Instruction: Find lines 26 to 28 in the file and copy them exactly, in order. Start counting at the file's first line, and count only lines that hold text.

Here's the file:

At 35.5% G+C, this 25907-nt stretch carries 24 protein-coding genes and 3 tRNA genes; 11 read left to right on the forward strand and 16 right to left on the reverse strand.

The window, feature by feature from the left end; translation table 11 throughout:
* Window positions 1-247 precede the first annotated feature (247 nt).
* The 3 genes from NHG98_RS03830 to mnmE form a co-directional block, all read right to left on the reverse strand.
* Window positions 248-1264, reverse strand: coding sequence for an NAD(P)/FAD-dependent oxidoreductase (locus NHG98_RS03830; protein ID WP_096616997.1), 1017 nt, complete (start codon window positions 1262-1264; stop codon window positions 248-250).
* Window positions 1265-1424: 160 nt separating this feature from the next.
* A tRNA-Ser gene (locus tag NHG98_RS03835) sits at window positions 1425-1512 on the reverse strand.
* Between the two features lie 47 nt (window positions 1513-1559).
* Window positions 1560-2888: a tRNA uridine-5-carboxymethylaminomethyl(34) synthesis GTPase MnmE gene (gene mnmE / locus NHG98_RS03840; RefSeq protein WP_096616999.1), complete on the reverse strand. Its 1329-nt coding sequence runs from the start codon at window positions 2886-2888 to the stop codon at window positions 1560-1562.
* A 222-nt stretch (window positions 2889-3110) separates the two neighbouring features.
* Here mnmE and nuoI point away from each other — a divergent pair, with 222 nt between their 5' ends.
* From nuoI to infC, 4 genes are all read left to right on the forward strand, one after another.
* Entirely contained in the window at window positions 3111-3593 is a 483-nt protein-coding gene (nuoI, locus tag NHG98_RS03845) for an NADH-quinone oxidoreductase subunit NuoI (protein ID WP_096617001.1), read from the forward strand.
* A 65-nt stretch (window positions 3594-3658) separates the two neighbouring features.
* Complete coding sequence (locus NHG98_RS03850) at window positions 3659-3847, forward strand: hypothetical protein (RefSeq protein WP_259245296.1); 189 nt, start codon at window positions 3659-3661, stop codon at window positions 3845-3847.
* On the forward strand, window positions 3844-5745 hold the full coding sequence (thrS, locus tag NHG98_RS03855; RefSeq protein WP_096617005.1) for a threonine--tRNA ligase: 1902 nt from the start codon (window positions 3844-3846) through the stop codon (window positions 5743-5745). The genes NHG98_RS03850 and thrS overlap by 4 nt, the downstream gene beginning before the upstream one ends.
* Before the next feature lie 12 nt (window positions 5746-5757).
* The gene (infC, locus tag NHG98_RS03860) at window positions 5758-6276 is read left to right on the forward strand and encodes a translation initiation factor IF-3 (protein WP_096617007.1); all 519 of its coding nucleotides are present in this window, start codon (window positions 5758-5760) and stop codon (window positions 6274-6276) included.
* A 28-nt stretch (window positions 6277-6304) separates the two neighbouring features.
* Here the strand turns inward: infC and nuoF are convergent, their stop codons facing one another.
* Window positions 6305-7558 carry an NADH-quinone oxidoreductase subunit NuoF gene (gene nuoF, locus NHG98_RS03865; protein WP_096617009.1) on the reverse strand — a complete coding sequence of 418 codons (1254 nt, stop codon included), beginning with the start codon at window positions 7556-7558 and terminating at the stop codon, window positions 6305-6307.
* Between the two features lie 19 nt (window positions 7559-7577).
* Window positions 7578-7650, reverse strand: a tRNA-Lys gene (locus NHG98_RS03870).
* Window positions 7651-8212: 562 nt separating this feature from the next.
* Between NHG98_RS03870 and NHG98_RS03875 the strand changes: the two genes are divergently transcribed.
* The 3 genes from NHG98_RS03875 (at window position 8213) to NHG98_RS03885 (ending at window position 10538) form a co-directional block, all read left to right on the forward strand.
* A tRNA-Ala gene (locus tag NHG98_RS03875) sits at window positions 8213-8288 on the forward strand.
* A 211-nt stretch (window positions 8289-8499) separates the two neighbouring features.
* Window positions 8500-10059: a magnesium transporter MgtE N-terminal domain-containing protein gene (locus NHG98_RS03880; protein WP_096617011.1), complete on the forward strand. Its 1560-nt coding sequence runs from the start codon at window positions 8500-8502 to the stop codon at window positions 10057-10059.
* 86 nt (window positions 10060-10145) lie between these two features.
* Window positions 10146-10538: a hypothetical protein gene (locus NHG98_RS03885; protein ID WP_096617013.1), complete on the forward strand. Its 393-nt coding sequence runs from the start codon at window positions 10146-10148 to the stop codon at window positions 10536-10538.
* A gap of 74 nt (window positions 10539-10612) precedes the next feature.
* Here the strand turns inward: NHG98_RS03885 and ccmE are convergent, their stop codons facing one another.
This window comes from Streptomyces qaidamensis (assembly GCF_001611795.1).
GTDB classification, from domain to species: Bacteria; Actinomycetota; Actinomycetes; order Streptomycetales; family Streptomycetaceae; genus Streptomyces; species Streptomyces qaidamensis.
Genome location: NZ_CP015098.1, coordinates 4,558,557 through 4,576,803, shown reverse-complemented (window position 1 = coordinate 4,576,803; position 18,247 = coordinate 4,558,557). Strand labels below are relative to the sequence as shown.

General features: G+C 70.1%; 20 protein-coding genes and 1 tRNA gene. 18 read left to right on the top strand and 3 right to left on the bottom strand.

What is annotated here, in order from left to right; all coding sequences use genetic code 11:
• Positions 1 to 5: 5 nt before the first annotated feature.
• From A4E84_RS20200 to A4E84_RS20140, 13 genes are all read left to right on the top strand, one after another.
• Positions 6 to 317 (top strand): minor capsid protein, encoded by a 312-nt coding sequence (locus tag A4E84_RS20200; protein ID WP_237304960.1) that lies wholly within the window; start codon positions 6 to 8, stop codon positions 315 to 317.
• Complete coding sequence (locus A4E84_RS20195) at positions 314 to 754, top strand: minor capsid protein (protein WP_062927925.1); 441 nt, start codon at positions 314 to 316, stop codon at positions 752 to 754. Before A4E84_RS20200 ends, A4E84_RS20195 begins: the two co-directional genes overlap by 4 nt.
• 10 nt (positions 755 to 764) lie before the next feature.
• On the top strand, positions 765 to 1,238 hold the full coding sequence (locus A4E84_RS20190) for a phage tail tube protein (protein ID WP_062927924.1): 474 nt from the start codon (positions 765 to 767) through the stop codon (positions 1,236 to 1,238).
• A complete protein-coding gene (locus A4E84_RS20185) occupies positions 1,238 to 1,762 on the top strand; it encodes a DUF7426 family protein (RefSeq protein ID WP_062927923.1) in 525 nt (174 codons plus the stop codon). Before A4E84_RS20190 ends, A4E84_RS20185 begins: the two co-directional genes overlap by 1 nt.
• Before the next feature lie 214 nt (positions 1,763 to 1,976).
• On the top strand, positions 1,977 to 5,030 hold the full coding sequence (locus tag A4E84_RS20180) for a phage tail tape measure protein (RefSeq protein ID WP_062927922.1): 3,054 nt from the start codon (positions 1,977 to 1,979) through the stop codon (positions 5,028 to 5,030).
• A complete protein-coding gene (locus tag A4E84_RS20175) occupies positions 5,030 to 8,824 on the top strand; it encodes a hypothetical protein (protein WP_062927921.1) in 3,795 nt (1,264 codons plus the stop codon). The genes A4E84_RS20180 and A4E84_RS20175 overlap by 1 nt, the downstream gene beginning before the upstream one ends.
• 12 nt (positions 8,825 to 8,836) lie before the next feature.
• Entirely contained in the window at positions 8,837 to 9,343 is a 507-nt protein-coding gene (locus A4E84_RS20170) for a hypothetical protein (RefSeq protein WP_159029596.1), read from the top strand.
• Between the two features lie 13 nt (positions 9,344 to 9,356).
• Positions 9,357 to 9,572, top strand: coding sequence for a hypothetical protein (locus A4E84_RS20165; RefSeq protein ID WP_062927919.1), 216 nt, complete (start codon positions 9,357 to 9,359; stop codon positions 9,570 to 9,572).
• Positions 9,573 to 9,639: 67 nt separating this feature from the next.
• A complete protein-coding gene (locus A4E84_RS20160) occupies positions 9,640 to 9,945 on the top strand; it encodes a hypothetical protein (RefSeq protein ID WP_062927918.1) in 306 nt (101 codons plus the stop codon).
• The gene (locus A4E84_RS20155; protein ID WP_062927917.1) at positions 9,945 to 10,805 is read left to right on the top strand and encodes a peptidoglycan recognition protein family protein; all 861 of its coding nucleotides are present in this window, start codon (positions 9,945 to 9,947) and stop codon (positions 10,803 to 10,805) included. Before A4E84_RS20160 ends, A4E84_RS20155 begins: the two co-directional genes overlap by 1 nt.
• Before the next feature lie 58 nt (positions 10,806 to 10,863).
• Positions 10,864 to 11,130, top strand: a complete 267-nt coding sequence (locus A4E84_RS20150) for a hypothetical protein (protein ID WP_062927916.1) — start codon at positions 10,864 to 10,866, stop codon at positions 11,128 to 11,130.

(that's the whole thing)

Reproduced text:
* The 3 genes from NHG98_RS03875 (at window position 8213) to NHG98_RS03885 (ending at window position 10538) form a co-directional block, all read left to right on the forward strand.
* A tRNA-Ala gene (locus tag NHG98_RS03875) sits at window positions 8213-8288 on the forward strand.
* A 211-nt stretch (window positions 8289-8499) separates the two neighbouring features.